PITTSBURGH -- Pirates rookie Jameson Taillon threw eight strong innings on Monday night, but it wasn't enough to stop his childhood-favorite team. The Astros stayed hot in their pursuit of an American League Wild Card spot, riding seven scoreless innings from Doug Fister to a 3-1 win in the series opener at PNC Park.
Houston won its fourth straight and remained 3 1/2 games back in the AL Wild Card race. Pittsburgh appears to be heading in the opposite direction after losing four in a row, a skid in which the Bucs have totaled nine runs. With the loss, the Pirates fell 3 1/2 games behind the idle Cardinals in the National League Wild Card chase.
Fister was efficient on Monday, yielding three hits and a walk while striking out six.
"Guys feed off of one another and that's something we've done the last few days," Fister said. "We've bounced back from rain delays and tough outings in Baltimore, but we're playing well and that's what it comes down to."
Taillon, a Houston resident and graduate of The Woodlands High School, did his part in his 12th big league start. He completed eight innings for the third time this season and struck out a career-high eight.
"I don't know if he ever got out of sync," Pirates manager Clint Hurdle said. "It's really good all over the place."
Taillon's lone mistake came in the fifth, as Astros left fielder Teoscar Hernandez ripped a 3-1 fastball into the left-field seats, traveling an estimated 409 feet from the plate, according to Statcast™. Alex Bregman tacked on another run in the ninth, ripping a solo homer to center off Neftali Feliz.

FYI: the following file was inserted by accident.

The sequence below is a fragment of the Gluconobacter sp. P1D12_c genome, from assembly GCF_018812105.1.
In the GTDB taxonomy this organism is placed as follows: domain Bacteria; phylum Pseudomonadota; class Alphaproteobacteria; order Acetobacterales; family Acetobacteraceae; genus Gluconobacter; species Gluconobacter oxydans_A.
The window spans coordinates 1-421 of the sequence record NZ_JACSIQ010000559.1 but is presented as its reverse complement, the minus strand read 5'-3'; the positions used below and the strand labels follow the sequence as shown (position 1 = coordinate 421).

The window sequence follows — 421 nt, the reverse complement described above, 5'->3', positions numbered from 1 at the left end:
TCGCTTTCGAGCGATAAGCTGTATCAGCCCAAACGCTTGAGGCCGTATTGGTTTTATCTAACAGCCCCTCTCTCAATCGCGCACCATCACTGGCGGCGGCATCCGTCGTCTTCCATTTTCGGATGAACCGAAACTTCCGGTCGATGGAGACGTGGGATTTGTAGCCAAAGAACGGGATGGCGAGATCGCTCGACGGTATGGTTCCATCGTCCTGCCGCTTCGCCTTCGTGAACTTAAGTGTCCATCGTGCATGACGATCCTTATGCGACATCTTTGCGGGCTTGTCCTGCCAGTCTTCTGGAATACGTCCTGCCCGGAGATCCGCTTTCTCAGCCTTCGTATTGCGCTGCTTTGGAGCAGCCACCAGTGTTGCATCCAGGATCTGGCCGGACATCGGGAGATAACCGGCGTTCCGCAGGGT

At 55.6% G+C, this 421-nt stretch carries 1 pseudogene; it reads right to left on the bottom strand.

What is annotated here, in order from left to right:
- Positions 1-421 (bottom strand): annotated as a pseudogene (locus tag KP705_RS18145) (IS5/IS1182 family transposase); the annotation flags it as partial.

MOMENTS THAT MATTERED Teoscar time: Rookie outfielder Hernandez has proven to be ready for just about any moment so far in his brief time in the bigs. Hernandez's homer was his third in only 10 Major League games. Monday marked only his ninth career start, and second in left field since being called up Aug. 12. More >
"I was looking for that pitch," Hernandez said. "He has a good sinkerball and threw me a couple, and then in that situation threw another one. I was looking for that one pitch and I was trying not to miss it."
Work in progress: When they called up first-base prospect Josh Bell on Saturday, the Pirates stressed that his defense was still lagging behind his bat. Bell, a converted outfielder, is in his second full season at first base. His progress and problems were on display in his second Major League start. He made a sharp stop down the first-base line in the second inning, then committed his first error in the seventh, struggling to handle a low chopper off the bat of A.J. Reed. Bell will continue to see regular playing time at first base the rest of the season, general manager Neal Huntington has said.
Fister dazzles: This was the Fister who was the Astros' best starting pitcher in the first half of the season, working at a quick tempo and relying on strikeouts and ground balls to work seven scoreless innings for the first time since July 20 at Oakland. He yielded only four baserunners and is 26-15 against NL opponents in his career.